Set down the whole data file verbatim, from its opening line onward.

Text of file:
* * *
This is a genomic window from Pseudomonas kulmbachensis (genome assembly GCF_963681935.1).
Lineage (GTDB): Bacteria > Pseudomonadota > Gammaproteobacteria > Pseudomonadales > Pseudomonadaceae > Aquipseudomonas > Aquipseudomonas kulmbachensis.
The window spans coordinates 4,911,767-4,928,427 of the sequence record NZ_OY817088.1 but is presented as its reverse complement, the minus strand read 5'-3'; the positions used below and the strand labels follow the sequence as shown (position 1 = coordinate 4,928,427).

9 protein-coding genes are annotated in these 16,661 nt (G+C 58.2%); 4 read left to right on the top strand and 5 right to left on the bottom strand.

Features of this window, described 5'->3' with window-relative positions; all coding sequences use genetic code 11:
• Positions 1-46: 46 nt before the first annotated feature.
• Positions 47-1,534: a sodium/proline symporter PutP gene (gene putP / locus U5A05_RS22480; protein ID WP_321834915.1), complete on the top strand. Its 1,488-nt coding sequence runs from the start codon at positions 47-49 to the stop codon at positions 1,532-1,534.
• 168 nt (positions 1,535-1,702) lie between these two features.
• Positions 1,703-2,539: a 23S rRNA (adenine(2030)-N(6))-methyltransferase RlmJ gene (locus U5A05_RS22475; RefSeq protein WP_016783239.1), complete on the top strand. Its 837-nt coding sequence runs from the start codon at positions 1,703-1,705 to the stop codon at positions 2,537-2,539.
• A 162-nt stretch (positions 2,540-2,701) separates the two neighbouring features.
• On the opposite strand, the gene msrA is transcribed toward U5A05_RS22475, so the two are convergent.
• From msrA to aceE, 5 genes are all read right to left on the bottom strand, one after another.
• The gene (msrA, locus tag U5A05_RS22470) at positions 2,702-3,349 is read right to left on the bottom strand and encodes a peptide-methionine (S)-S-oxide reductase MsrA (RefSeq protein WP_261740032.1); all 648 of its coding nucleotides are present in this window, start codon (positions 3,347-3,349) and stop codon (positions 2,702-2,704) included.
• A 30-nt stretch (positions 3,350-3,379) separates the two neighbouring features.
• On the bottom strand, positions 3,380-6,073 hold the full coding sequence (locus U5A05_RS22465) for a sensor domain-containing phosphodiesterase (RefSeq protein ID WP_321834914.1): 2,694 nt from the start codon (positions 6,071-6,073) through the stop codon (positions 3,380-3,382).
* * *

This is a genomic window from Pseudomonas kulmbachensis (genome assembly GCF_963681935.1).
Lineage (GTDB): Bacteria > Pseudomonadota > Gammaproteobacteria > Pseudomonadales > Pseudomonadaceae > Aquipseudomonas > Aquipseudomonas kulmbachensis.
The window spans coordinates 4,911,767-4,928,427 of the sequence record NZ_OY817088.1 but is presented as its reverse complement, the minus strand read 5'-3'; the positions used below and the strand labels follow the sequence as shown (position 1 = coordinate 4,928,427).

9 protein-coding genes are annotated in these 16,661 nt (G+C 58.2%); 4 read left to right on the top strand and 5 right to left on the bottom strand.

Features of this window, described 5'->3' with window-relative positions; all coding sequences use genetic code 11:
• Positions 1-46: 46 nt before the first annotated feature.
• Positions 47-1,534: a sodium/proline symporter PutP gene (gene putP / locus U5A05_RS22480; protein ID WP_321834915.1), complete on the top strand. Its 1,488-nt coding sequence runs from the start codon at positions 47-49 to the stop codon at positions 1,532-1,534.
• 168 nt (positions 1,535-1,702) lie between these two features.
• Positions 1,703-2,539: a 23S rRNA (adenine(2030)-N(6))-methyltransferase RlmJ gene (locus U5A05_RS22475; RefSeq protein WP_016783239.1), complete on the top strand. Its 837-nt coding sequence runs from the start codon at positions 1,703-1,705 to the stop codon at positions 2,537-2,539.
• A 162-nt stretch (positions 2,540-2,701) separates the two neighbouring features.
• On the opposite strand, the gene msrA is transcribed toward U5A05_RS22475, so the two are convergent.
• From msrA to aceE, 5 genes are all read right to left on the bottom strand, one after another.
• The gene (msrA, locus tag U5A05_RS22470) at positions 2,702-3,349 is read right to left on the bottom strand and encodes a peptide-methionine (S)-S-oxide reductase MsrA (RefSeq protein WP_261740032.1); all 648 of its coding nucleotides are present in this window, start codon (positions 3,347-3,349) and stop codon (positions 2,702-2,704) included.
• A 30-nt stretch (positions 3,350-3,379) separates the two neighbouring features.
• On the bottom strand, positions 3,380-6,073 hold the full coding sequence (locus U5A05_RS22465) for a sensor domain-containing phosphodiesterase (RefSeq protein ID WP_321834914.1): 2,694 nt from the start codon (positions 6,071-6,073) through the stop codon (positions 3,380-3,382).